For Loveless' third album Honky Tonk Angel, Brown took over as sole producer. With five tracks from the album charting in the Billboard Top Ten Country Singles, including two at No. 1, it served as the breakthrough album for Loveless. The album itself was Loveless' highest charting at No. 7 on the Country Albums category. The two No. 1 singles were "Chains" and "Timber, I'm Falling In Love". Loveless also did a cover of the Lone Justice song, "Don't Toss Us Away", which featured Rodney Crowell on backing vocals. The song charted at No. 5. Famed songwriter Kostas had a major role by writing three of the album's tunes, including "Timber, I'm Falling in Love" and "The Lonely Side of Love", which peaked at No. 6.
In February 1989, Loveless and Gordy secretly married in Gatlinburg, Tennessee. For a year and a half afterward, they publicly hid the fact that they were married, in large part because Loveless did not want to hurt her former husband, Terry Lovelace, who still loved his former wife and hoped to rejoin her.
On Down the Line followed in 1990. This album produced four more singles for Loveless. The title track, also penned by Kostas, was first at No. 5 on the Hot Country Songs charts. Following it was a cover of Lucinda Williams' "The Night's Too Long", then "I'm That Kind of Girl" and "Blue Memories". Her final MCA studio album, 1991's Up Against My Heart, produced the Top 10 hit "Hurt Me Bad (In a Real Good Way)", while followup singles "Jealous Bone" and "Can't Stop Myself from Loving You", were less successful. Following the latter, she also sang a guest vocal on "Send a Message to My Heart", a single from Dwight Yoakam's If There Was a Way. Up Against My Heart included backing vocals from Dolly Parton, Vince Gill, Mac McAnally, and Lyle Lovett, who also wrote the final track "God Will".
During her term with MCA, both Loveless and her husband believed that her career was just not taking off the way they believed it would if she had the same level of promotion as Reba McEntire, Trisha Yearwood and Wynonna Judd. Changes in her band, also replacing her brother Roger as her manager, did not improve matters. The fact remained that the other female singers on MCA were selling millions of records, while Loveless, with a gold record for Honky Tonk Angel, sold less than half of that with her two follow-up albums.
Larry Fitzgerald, her new manager, believed a major change was in order. At the end of 1992, Fitzgerald met with Tony Brown to try to get Loveless out of her MCA contract. He worked out an agreement with MCA that Loveless could leave the label, but retained an option to record with other MCA artists on the MCA Label. Quickly, Fitzgerald arranged a meeting with Roy Wunsch, the head of Sony Nashville. Their Epic label was looking for a "name" female singer and worked out a contract for Loveless to record for Sony under their Epic label.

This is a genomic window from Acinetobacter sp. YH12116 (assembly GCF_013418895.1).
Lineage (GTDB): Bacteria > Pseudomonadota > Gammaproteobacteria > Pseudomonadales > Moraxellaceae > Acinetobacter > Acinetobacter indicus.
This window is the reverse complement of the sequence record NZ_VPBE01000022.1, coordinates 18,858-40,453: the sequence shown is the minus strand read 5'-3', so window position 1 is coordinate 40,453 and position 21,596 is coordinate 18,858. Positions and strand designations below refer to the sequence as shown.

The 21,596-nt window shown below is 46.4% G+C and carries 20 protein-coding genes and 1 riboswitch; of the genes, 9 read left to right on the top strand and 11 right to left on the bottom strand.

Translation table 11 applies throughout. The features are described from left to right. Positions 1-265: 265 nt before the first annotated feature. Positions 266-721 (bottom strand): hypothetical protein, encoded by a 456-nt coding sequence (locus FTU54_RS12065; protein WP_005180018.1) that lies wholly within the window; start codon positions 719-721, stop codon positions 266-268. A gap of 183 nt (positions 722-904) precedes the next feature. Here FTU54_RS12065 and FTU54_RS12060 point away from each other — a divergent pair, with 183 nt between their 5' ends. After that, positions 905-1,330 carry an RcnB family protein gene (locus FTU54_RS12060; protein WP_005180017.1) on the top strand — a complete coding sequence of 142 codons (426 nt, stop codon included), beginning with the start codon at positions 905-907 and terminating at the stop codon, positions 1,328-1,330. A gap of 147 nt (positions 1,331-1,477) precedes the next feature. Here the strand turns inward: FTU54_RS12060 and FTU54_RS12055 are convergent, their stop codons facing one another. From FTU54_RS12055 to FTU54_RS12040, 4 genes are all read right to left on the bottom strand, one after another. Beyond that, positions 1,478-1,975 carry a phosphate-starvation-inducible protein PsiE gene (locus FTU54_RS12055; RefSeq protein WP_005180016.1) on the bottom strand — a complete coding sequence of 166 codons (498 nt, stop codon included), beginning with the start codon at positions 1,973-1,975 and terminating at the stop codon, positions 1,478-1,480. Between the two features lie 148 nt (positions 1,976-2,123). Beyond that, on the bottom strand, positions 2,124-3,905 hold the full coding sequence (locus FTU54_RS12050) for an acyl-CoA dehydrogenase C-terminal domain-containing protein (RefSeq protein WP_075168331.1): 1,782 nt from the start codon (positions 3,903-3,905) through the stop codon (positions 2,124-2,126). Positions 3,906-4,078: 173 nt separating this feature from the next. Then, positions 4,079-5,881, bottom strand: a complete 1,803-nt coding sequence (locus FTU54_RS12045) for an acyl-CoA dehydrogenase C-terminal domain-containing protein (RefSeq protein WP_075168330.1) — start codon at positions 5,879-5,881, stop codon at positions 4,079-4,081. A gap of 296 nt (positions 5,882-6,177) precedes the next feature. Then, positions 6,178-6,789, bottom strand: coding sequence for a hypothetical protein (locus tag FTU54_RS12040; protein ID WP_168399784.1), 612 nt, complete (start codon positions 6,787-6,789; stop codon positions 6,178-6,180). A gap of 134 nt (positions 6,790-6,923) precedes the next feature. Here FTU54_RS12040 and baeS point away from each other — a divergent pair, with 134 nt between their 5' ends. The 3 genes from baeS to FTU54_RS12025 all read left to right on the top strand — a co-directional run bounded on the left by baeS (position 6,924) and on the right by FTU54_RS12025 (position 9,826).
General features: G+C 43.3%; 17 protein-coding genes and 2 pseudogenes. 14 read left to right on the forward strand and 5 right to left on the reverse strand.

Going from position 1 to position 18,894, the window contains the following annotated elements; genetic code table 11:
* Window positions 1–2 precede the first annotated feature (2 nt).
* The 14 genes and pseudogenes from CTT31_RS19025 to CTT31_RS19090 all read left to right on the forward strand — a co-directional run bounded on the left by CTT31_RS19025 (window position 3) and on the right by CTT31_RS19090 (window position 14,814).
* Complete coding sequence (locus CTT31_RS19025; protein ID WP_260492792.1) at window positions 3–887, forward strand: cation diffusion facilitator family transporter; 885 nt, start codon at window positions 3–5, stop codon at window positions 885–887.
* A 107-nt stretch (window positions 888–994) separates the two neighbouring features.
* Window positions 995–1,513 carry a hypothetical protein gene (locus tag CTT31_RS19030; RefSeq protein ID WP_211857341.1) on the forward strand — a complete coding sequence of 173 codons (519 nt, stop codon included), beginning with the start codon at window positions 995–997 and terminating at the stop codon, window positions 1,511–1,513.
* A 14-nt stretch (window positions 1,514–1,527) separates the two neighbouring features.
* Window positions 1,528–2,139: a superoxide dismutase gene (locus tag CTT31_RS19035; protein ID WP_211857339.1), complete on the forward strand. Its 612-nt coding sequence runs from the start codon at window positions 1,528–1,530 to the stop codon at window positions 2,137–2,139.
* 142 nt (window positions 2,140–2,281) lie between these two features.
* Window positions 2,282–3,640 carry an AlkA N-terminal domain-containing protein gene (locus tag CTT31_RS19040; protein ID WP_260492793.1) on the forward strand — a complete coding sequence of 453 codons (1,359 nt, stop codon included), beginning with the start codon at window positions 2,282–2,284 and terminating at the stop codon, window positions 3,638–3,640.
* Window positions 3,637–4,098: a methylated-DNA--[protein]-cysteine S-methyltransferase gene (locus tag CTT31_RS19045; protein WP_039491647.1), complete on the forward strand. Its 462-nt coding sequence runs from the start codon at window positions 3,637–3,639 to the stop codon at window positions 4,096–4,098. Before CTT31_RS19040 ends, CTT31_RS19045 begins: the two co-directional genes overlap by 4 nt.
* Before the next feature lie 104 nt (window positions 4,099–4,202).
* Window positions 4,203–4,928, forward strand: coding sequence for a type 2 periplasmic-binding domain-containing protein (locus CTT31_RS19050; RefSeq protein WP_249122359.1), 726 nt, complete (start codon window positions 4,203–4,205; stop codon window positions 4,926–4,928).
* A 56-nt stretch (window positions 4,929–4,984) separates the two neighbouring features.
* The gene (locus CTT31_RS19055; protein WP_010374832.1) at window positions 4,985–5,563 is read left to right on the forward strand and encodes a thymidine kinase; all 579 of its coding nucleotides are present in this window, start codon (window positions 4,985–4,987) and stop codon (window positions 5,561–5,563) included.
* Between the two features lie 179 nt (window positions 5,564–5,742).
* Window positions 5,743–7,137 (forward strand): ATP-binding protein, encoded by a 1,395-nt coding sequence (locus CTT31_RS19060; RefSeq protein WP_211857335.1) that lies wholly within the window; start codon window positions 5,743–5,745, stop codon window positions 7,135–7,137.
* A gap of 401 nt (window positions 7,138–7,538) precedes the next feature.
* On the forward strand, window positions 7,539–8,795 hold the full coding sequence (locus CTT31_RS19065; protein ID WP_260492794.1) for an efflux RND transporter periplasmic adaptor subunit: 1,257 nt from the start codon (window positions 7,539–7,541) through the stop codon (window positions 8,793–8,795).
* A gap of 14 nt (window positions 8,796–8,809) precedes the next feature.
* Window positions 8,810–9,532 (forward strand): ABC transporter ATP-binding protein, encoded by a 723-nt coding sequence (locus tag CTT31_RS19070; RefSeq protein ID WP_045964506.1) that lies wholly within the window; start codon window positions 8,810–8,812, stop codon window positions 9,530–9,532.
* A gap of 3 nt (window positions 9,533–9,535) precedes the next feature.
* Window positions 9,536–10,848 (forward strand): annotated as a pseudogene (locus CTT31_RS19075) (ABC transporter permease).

Throat surgery and a new voiceEdit
With the new recording contract, Loveless headed into the recording studio to record new material for Epic. In the studio, her producer (Gordy) noticed that her voice was not as strong as it had been when she last recorded two years previously. The fact was that beginning as far back as 1990, Loveless felt some pain in her throat when singing, and when she saw a physician, he noticed a red spot on her vocal cords. By 1992, Loveless was on a regimen of steroid tablets and cortisone to prop up her voice.
Despite the voice problem, Loveless had booked an autumn 1992 tour. Additionally, she had been invited to appear on a CBS television special Women In Country. The day before leaving on the tour, Loveless asked her manager to accompany her to her throat doctor's office. In the office, her doctor compared her 1990 results versus what he saw during the exam. Her vocal cords had developed an enlarged blood vessel that looked like a varicose vein. The juxtaposition was dramatic, and furthermore, if not treated, it could end her career and there was no guarantee that surgery could correct the problem.
Although Loveless went ahead and sang in the television special, her manager canceled all of her tour dates for the remainder of 1992. On October 21, Loveless had corrective throat surgery. For the next nine weeks, she could neither sing nor talk. Her husband, in order to communicate with her, attempted to teach Loveless Morse Code, as well as using pen and paper with yellow Post-It notes. After this, her interest in Amateur Radio developed and she was eventually licensed with the callsign KD4WUJ, although her license currently shows as canceled.